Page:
However, Trolltech at the time of QT4's inception decided to communicate with at-spi over the Dbus protocol...

Yes because CORBA is crap and some people need to pull their fingers out and get their D-Bus support up to scratch, but it's more an issue of application compatibility. It's more of an issue for AT-SPI and Gnome and their support of the various interfaces through D-Bus. The framework is there in Qt to support it. It's also nice when you have technology that allows you to magnify with a reasonable level of detail ;-). Just supporting AT-SPI doesn't mean you're accessible nor that your apps will use it.

which, naturally, at-spi of course didn't support and still doesn't (at-spi uses CORBA).

Actually it does (the project has been around for three years), but it means that there are two separate interface systems - one over D-Bus which Qt uses and one over CORBA that Gnome uses. Naturally that makes compatibility difficult but is orthogonal to the issue of whether a desktop is 'accessible' or not.

Mind you though, talking about supposed accessibility deficiencies seems to be some sort of mental disease that people get themselves into. As I've said, accessibility matters little when you have no applications and no functionality that people want. I daresay that there are thousands of off-the-shelf and custom applications running in governments that don't use any accessibility framework whasoever even if it is there, so Gnome's accessibility support isn't helping to win customers and users there. There are a lot of barriers to overcome before getting excited about accessibility.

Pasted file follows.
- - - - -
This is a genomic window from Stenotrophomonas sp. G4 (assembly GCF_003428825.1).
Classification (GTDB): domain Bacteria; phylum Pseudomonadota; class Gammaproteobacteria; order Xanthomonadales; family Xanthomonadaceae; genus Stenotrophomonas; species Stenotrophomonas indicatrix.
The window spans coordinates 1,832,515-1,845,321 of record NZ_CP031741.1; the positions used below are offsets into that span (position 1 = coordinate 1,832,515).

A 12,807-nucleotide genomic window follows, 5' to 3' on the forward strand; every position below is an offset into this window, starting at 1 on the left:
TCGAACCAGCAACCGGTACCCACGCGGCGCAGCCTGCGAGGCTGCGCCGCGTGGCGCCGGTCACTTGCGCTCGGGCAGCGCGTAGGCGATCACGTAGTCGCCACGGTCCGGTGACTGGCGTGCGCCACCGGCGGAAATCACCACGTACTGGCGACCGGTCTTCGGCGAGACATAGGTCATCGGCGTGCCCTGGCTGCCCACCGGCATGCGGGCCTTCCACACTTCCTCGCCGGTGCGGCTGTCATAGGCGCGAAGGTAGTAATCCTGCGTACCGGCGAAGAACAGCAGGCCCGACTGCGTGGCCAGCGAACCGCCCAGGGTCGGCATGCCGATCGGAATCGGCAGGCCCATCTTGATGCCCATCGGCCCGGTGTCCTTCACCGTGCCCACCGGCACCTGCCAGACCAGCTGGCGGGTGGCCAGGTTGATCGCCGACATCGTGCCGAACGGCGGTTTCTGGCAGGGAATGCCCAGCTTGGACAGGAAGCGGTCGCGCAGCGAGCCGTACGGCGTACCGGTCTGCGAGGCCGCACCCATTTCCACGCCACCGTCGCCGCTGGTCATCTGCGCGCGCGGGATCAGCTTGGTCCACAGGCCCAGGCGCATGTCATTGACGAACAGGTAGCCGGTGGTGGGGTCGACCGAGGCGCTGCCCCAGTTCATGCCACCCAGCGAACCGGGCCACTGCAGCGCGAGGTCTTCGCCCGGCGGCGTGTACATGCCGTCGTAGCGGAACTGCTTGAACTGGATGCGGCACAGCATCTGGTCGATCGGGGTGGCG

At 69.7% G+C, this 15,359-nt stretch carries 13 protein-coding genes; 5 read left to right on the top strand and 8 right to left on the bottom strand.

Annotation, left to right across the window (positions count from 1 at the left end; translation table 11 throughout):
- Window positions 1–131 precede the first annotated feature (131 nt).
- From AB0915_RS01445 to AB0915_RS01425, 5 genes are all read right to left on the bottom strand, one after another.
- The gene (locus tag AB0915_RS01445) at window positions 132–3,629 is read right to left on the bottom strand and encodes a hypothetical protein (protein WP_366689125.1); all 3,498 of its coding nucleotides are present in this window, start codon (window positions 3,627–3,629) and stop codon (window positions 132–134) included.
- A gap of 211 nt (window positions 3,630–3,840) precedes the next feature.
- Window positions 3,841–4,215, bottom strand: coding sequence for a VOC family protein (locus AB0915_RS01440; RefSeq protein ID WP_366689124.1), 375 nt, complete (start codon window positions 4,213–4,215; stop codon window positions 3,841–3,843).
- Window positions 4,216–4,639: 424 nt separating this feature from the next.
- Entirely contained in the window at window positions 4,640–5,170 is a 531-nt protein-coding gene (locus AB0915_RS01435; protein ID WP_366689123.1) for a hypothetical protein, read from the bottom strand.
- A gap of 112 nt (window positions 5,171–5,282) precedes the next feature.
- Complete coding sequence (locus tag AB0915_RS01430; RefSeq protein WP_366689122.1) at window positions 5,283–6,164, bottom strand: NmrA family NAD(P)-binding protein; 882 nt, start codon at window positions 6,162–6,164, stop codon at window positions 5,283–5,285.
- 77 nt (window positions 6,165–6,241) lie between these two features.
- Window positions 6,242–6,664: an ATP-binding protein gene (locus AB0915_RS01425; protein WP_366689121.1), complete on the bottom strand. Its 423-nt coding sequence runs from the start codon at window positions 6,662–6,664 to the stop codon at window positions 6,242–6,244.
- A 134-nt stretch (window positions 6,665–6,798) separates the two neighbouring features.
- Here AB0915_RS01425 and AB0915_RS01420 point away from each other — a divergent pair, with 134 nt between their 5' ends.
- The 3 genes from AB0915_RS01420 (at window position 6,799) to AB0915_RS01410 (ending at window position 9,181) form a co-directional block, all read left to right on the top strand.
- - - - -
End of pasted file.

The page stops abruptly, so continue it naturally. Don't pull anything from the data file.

You love QT and KDE, good for you.

I don't. I care about applications. I care about a development platform that will get us those applications. I care about functionality. I care about what open source desktops do with respect to competing with Windows and OS X and getting there. The current status quo we have with 'enterprise' Linux desktop distributions has totally and utterly failed to address those issues, and as such, no one uses them and no one cares. Trying to box yourself into a niche with accessibility and regulations as cover for falling totally flat in other areas is just a bit.......sad.

I might love them too, if they were of any use to me.

Whether they're of any use to you is neither here nor there. If you don't have the features and applications then no one uses you regardless. That's what counts. It's become pretty clear that we've got total stagnation on that front. Expect the situation to get ever worse.

But do not misrepresent the current situation just because you like one environment and toolkit over the other.

I'd advise you to do likewise. There is a bundle of reasons why I prefer one over the other, and it doesn't come down to blind faith and desperation when they fall short.

Reply Parent Score: 4